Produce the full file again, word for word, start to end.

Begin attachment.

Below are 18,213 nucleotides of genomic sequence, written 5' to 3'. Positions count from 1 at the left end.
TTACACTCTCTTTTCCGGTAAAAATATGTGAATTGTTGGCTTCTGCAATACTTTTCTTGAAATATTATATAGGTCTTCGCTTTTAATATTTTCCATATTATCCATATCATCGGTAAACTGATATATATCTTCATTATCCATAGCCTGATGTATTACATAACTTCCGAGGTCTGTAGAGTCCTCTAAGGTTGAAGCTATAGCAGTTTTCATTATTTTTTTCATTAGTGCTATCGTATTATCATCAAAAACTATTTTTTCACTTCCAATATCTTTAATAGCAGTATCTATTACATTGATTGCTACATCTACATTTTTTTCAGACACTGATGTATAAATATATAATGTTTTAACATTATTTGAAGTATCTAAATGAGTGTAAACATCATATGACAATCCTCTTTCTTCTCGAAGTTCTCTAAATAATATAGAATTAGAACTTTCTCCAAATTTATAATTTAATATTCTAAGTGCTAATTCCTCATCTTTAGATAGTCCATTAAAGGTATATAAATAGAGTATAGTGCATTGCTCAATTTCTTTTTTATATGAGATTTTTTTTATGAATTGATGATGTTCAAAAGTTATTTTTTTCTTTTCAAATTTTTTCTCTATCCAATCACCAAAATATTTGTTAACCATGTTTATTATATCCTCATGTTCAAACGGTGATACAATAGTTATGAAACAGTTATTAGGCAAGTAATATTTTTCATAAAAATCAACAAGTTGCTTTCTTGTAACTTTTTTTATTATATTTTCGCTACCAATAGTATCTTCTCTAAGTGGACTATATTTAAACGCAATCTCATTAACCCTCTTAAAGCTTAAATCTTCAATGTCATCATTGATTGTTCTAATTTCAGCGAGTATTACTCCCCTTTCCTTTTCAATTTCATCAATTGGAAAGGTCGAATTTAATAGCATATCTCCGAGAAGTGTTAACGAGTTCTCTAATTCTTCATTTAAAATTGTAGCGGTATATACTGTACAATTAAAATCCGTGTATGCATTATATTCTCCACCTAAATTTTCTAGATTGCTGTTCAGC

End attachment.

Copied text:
Below are 18,213 nucleotides of genomic sequence, written 5' to 3'. Positions count from 1 at the left end.
TTACACTCTCTTTTCCGGTAAAAATATGTGAATTGTTGGCTTCTGCAATACTTTTCTTGAAATATTATATAGGTCTTCGCTTTTAATATTTTCCATATTATCCATATCATCGGTAAACTGATATATATCTTCATTATCCATAGCCTGATGTATTACATAACTTCCGAGGTCTGTAGAGTCCTCTAAGGTTGAAGCTATAGCAGTTTTCATTATTTTTTTCATTAGTGCTATCGTATTATCATCAAAAACTATTTTTTCACTTCCAATATCTTTAATAGCAGTATCTATTACATTGATTGCTACATCTACATTTTTTTCAGACACTGATGTATAAATATATAATGTTTTAACATTATTTGAAGTATCTAAATGAGTGTAAACATCATATGACAATCCTCTTTCTTCTCGAAGTTCTCTAAATAATATAGAATTAGAACTTTCTCCAAATTTATAATTTAATATTCTAAGTGCTAATTCCTCATCTTTAGATAGTCCATTAAAGGTATATAAATAGAGTATAGTGCATTGCTCAATTTCTTTTTTATATGAGATTTTTTTTATGAATTGATGATGTTCAAAAGTTATTTTTTTCTTTTCAAATTTTTTCTCTATCCAATCACCAAAATATTTGTTAACCATGTTTATTATATCCTCATGTTCAAACGGTGATACAATAGTTATGAAACAGTTATTAGGCAAGTAATATTTTTCATAAAAATCAACAAGTTGCTTTCTTGTAACTTTTTTTATTATATTTTCGCTACCAATAGTATCTTCTCTAAGTGGACTATATTTAAACGCAATCTCATTAACCCTCTTAAAGCTTAAATCTTCAATGTCATCATTGATTGTTCTAATTTCAGCGAGTATTACTCCCCTTTCCTTTTCAATTTCATCAATTGGAAAGGTCGAATTTAATAGCATATCTCCGAGAAGTGTTAACGAGTTCTCTAATTCTTCATTTAAAATTGTAGCGGTATATACTGTACAATTAAAATCCGTGTATGCATTATATTCTCCACCTAAATTTTCTAGATTGCTGTTCAGC